Insiders program needs to look beyond short-term economics and engage with broader issue

31 August 2022

Media Releases 2022

The Chair of the national 1996 State of the Environment report has warned of adding huge numbers of people to the population when the present population is already degrading our systems irreversibly.

Emeritus Professor Ian Lowe says the panel on last Sunday’s Insider program had a long discussion on bringing hundreds of thousands more people to Australia to produce short-term economic gains.

“The latest State of the Environment (SoE) report, suppressed by the Morrison government when it was delivered last year but recently released by the responsible Minister, Tanya Plibersek, paints a grim picture,” says Professor Lowe.

“It is the most recent of six such reports at five-year intervals, all saying that the demands of the present population are degrading our natural systems irreversibly.

“This does not just affect aesthetic considerations like the state of our natural areas and the loss of unique local species; it also affects such basic issues as our ability to grow food, to provide fresh water, to manage our wastes and to be responsible global citizens.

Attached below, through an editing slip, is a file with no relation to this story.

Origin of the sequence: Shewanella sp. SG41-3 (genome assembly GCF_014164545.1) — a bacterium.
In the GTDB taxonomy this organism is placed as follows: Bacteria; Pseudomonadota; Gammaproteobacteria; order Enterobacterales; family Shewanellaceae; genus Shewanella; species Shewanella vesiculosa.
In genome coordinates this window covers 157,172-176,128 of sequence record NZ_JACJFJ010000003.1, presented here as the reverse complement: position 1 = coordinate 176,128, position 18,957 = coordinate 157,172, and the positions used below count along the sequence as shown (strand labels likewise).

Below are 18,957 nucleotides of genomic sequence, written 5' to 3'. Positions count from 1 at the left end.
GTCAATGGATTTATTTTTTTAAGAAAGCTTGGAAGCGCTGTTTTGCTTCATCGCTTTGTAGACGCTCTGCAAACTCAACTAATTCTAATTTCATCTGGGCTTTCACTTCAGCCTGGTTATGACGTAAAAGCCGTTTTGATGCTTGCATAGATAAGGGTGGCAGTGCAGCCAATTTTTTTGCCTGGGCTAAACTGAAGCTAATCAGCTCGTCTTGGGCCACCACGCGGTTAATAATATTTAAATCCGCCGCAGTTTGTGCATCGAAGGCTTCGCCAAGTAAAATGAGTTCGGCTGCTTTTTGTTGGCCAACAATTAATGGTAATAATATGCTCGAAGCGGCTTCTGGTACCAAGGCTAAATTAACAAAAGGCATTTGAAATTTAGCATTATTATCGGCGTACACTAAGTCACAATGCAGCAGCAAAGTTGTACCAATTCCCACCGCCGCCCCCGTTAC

“At some point, Insiders should look beyond short-term economics and day-to-day politics to engage with this serious issue.”

Professor Lowe is one of five Patrons of Sustainable Population Australia (SPA). His views were endorsed by SPA national president, Ms Jenny Goldie.

“We have to move beyond the current paradigm of constant economic growth,” says Ms Goldie. “We have to live within the confines of our natural resource base. Immigration policy must be set within a broader population policy that takes into account the state of environment.

“As Professor Lowe notes, all SoE reports since 1996 have said that the demands of the population are causing irreversible damage to the environment. Our economy depends on maintaining a healthy natural resource base.  That has to be the priority.”

 

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Climate Change , Environment , media releases 2022 , population